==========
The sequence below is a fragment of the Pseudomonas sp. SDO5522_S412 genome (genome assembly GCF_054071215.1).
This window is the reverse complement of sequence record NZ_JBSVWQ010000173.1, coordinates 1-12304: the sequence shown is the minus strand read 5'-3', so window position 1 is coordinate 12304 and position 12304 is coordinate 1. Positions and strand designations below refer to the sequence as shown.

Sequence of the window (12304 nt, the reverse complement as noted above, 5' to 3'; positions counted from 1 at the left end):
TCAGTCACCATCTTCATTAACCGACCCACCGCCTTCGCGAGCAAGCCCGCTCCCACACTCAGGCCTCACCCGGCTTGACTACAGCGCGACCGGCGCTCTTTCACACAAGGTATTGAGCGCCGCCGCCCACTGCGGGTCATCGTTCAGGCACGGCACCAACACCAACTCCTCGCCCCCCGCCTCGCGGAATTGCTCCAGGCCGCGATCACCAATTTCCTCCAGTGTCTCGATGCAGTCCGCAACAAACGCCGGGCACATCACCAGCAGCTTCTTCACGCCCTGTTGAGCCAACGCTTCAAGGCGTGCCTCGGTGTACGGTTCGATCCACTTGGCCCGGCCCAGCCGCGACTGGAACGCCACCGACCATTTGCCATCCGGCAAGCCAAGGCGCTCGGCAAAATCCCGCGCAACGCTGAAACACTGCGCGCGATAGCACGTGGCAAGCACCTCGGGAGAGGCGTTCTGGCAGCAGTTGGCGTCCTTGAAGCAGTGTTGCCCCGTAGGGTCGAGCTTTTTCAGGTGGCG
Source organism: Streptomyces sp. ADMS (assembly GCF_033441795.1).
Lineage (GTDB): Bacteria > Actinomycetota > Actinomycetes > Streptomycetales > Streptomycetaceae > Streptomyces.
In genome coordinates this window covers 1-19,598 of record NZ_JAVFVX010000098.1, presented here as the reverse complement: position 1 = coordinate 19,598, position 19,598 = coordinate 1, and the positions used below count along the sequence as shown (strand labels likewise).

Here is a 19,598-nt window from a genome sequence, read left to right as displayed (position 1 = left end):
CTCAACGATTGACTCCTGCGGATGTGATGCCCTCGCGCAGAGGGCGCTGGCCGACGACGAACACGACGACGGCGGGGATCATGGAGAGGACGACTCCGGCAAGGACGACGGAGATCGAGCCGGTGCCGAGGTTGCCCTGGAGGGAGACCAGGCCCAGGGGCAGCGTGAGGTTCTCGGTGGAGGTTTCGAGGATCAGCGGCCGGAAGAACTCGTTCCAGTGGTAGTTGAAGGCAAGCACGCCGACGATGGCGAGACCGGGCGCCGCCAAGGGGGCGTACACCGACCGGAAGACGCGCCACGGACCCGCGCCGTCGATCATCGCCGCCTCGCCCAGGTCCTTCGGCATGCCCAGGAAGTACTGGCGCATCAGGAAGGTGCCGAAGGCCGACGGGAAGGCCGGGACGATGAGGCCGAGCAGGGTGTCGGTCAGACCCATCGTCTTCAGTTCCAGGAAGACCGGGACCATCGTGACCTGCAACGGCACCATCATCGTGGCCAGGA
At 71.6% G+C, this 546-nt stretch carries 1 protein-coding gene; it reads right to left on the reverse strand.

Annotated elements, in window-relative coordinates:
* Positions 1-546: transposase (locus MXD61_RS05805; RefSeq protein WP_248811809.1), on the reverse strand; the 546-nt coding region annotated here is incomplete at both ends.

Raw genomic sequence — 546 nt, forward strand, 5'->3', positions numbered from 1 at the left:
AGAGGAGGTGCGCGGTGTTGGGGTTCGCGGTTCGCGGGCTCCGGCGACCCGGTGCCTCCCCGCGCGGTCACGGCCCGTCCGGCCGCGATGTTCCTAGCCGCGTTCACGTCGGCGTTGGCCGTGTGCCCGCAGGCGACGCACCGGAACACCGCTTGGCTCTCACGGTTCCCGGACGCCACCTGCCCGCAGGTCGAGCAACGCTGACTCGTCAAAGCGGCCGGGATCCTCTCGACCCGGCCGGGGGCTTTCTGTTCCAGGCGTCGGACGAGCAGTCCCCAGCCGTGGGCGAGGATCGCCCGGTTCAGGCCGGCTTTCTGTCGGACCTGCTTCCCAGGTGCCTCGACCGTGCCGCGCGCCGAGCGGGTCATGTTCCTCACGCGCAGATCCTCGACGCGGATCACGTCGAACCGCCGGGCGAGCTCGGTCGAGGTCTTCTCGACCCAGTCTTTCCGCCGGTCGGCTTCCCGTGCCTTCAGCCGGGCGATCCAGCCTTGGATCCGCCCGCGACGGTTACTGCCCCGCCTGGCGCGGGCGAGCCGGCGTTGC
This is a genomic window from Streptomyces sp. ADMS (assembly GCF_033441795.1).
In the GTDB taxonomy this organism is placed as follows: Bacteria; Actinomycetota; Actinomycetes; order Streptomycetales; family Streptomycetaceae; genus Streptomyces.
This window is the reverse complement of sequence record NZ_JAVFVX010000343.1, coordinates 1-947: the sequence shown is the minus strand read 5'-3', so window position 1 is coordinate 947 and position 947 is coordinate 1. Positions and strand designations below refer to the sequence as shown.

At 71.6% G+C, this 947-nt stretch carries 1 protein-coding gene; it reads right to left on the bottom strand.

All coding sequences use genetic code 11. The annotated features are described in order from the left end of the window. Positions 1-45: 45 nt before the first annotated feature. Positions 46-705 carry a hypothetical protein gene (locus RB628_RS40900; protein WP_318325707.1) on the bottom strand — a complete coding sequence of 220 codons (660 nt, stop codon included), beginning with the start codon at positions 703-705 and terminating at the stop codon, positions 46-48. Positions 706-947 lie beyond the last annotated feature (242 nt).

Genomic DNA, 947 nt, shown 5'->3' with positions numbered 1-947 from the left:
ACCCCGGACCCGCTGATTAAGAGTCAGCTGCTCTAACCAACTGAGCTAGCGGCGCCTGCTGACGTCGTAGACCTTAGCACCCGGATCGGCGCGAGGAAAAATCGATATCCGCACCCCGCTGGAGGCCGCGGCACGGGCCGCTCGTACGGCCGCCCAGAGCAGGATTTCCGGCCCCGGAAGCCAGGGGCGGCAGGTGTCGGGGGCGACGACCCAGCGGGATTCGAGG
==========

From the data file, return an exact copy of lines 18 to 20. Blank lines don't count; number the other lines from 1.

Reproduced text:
At 71.6% G+C, this 947-nt stretch carries 1 protein-coding gene; it reads right to left on the bottom strand.

All coding sequences use genetic code 11. The annotated features are described in order from the left end of the window. Positions 1-45: 45 nt before the first annotated feature. Positions 46-705 carry a hypothetical protein gene (locus RB628_RS40900; protein WP_318325707.1) on the bottom strand — a complete coding sequence of 220 codons (660 nt, stop codon included), beginning with the start codon at positions 703-705 and terminating at the stop codon, positions 46-48. Positions 706-947 lie beyond the last annotated feature (242 nt).

Genomic DNA, 947 nt, shown 5'->3' with positions numbered 1-947 from the left: